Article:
When chamber methods are used to determine soil gas fluxes to the atmosphere, a certain fraction of the produced gas is not emitted at the surface but remains in the soil (Parkin et al., 2012). This is because the accumulation of gases in the closed chamber decreases concentration gradients between soil and chamber atmosphere, causing lowering of surface fluxes with increasing chamber deployment time (Healy et al., 1996). This effect has been addressed in numerous studies (Venterea et al., 2009; Healy et al., 1996; Sahoo et al., 2010). To correct bias from this effect, several approaches have been developed and compared (Parkin et al., 2012). Denitrification estimates based on measurements of N2 and N2O surface fluxes could also be biased by this effect. This was suggested for the acetylene inhibition technique in the field (Mahmood et al., 1998) and also for the 15N gas flux method (Sgouridis et al., 2016). However, to our knowledge the magnitude in possible underestimation of denitrification rates has not been investigated until now. It can be expected that diffusive loss of 15N-labelled gases to the subsoil is even more relevant than the respective loss of non-labelled soil gases. This is due to the fact that the production of CO2 and trace gases in soil is ubiquitous, whereas the formation of 15N-labelled denitrification products is limited to the soil volume amended with 15N-labelled NO3-.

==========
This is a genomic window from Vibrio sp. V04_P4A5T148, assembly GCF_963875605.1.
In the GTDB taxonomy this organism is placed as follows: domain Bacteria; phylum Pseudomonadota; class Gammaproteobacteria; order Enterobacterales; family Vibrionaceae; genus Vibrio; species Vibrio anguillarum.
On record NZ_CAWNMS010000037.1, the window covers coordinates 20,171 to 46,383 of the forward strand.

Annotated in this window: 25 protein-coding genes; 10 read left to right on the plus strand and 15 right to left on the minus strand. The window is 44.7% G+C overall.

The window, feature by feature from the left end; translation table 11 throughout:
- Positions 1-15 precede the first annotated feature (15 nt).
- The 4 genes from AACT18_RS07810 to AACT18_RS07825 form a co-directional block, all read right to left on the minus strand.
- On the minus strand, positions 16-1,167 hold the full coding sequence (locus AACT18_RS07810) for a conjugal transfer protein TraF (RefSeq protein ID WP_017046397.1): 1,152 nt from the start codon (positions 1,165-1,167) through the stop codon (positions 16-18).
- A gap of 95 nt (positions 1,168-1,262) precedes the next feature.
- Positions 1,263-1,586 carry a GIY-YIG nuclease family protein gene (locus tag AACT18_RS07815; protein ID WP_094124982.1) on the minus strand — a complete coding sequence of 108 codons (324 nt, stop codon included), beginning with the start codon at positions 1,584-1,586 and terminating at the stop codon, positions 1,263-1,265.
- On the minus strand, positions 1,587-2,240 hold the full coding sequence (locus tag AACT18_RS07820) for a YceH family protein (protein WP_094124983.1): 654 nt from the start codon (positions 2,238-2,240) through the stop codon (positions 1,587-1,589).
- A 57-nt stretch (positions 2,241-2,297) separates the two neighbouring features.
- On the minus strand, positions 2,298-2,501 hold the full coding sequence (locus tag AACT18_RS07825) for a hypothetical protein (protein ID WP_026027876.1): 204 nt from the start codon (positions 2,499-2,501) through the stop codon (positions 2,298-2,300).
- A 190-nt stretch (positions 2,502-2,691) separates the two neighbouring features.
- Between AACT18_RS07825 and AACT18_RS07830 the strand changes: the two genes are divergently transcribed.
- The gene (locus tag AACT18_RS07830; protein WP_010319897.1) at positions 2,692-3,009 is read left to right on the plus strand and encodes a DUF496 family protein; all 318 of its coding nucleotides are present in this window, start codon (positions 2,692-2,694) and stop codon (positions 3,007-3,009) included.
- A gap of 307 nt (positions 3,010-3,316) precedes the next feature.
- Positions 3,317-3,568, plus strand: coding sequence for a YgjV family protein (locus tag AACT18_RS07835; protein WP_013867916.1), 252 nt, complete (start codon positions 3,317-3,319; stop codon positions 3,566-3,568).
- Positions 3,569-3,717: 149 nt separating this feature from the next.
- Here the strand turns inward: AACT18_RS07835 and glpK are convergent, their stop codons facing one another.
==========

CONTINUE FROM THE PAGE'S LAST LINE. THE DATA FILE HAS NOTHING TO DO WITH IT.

Estimating bias from the diffusive loss of 15N-labelled gases could be done by modelling. Previously, denitrification in subsoil was quantified by fitting measured and modelled steady-state concentration of 15N2+15N2O (Well and Myrold, 2002). Modelling diffusive fluxes of 15N2+15N2O produced in 15N-labelled surface soil based on measured surface flux and diffusivity could be used to estimate its accumulation in pore space and diffusive loss to the subsoil. This could be used to quantify denitrification from the sum of surface flux, subsoil flux and storage within the 15N-labelled soil volume.

Our objectives were thus to determine the significance of the fraction of 15N-labelled denitrification products produced in 15N-labelled soil in the field that is not emitted at the soil surface. This was done experimentally and by diffusion modelling. Moreover, we aimed to develop a procedure for determining denitrification rates from surface flux data. We hypothesized that (i) a significant fraction of 15N-labelled denitrification products is not emitted at the soil surface; (ii) this fraction depends on diffusivity, chamber deployment time and depth of 15N labelling; and (iii) diffusive loss of 15N-labelled gases to the subsoil is more relevant than accumulation in the pore space of the 15N-labelled soil.